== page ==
• the leak may not be coming from where the shop thinks it is from. There’s washers for example under the hold-down bolts, and those could be leaking. It should be possible to clean all the oil off, then monitor were the leak is actually coming from. There are UV dyes added to the oil that can help with tracing oil leaks too…

  • just live with the leak, have the engine cleaned once in a while, and put an oil catch pan on the garage floor.

Thanks for confirming that $4K is a little out of line. If and when it really starts leaking, as opposed to oozing, I will do some calling around to find a better price from a reputable repair shop.

The re-torqueing sounds like a good idea, and if possible I’ll have them show me the area the next time the car is in.

Thanks so much!

If you’re going to call around to find a repair shop, don’t call the shops. Call your friends, co-workers, fellow church goers, fellow bar hoppers etc, ask them which shop they use.

Vehicle repair is expensive no matter the brand , some more than others. The first rule is always get a second opinion , watch your fluid levels and place cardboard under the engine to see how much it leaks.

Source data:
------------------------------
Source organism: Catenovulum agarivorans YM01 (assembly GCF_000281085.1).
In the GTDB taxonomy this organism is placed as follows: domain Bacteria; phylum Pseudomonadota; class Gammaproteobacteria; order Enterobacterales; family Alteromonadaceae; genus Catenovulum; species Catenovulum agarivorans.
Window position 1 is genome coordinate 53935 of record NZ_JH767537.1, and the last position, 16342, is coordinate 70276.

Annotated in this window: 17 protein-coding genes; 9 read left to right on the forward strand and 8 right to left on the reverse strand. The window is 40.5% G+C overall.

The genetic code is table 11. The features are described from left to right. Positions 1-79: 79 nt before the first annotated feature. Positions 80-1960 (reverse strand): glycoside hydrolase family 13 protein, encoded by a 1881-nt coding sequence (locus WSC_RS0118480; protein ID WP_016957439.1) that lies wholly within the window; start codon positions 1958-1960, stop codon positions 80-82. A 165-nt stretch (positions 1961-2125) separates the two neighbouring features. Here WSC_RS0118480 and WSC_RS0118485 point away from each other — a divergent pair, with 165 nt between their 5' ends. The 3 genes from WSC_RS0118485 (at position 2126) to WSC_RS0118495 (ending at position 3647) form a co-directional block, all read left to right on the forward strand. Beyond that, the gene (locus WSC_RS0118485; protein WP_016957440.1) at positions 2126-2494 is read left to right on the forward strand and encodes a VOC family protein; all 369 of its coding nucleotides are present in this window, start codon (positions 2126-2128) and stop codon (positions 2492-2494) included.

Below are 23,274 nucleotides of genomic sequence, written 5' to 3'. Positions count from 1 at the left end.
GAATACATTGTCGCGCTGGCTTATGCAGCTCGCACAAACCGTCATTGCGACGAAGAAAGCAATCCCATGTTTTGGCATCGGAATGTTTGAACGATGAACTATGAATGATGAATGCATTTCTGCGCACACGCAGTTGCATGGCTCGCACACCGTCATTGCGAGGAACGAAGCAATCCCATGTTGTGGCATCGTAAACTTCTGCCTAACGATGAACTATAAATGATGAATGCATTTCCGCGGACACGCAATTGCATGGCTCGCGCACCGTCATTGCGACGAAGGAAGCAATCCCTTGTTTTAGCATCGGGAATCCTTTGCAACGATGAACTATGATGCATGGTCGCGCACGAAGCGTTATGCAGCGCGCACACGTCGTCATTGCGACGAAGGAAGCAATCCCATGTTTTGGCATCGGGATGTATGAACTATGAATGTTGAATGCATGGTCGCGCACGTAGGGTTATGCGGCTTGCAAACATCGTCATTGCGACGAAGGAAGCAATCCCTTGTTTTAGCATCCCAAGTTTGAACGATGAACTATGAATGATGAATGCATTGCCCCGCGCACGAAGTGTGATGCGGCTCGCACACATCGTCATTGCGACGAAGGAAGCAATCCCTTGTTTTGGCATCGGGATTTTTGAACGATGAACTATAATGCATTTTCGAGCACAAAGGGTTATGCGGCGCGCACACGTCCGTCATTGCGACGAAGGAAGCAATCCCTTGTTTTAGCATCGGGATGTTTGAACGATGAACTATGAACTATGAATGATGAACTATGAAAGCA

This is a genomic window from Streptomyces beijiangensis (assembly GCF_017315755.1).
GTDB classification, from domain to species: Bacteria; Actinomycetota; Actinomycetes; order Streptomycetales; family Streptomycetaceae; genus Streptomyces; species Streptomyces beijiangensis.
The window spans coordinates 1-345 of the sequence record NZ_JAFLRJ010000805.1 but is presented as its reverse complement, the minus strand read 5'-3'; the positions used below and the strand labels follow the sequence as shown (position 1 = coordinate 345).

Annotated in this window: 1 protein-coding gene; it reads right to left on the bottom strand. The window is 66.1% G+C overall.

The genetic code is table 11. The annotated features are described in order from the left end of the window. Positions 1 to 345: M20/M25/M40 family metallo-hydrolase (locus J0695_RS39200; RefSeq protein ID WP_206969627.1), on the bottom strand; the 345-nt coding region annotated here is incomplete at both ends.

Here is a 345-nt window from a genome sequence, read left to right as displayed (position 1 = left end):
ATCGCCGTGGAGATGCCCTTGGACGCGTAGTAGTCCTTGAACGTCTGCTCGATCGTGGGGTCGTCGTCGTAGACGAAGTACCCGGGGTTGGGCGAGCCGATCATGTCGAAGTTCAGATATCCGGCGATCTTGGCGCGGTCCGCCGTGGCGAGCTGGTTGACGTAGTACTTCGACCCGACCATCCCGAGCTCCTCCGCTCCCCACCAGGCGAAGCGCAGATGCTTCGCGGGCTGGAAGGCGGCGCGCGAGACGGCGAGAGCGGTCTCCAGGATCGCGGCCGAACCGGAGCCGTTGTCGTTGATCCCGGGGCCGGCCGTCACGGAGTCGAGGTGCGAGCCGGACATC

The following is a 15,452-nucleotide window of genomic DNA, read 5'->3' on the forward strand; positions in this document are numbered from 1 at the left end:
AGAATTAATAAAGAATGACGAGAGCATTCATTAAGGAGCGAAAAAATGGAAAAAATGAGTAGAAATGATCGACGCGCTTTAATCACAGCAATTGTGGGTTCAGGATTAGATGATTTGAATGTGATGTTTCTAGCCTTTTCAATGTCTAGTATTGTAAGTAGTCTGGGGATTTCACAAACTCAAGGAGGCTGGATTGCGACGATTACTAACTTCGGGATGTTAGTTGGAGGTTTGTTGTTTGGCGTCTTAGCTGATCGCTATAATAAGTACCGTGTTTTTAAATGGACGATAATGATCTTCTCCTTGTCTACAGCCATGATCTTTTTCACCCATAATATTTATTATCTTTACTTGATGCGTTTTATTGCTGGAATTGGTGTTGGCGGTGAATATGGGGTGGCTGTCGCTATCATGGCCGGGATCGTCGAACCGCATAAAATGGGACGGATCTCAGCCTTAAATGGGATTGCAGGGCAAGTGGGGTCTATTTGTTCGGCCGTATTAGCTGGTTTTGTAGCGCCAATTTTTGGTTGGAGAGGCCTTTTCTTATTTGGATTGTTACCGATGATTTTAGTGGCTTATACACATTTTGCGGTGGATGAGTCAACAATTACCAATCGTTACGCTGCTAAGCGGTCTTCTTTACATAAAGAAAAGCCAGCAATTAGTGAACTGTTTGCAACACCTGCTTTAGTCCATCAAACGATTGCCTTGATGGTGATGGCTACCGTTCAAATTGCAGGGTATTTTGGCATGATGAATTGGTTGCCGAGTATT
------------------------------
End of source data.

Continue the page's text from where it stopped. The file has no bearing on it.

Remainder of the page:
A couple of years before I bought my 2005 Prius, I was driving a 1995 Ford Contour V6. Oil was seeping from one of the valve covers. The (independent) garage said they would have to charge me (as I recall) $250 to replace the gasket. The owner of the shop recommended that I keep a close look at my oil level and add oil when needed. He pointed out that was a lot cheaper and would work just as well. That’s generally one of the advantages of an independent garage.

To their credit they were being honest with you. It is really not possible, without seeing it, to tell whether this is just evidence of oil seepage or “weeping” (a damp area on the engine metal) or an actual leak.

There is a chance that at some point it could require repairs. However, there’s also a chance it may never become problematic.

One can look at the bottom sides of most vehicles that are 8 or 9 years old and find some evidence of oil or fluid seepage. That is fairly normal.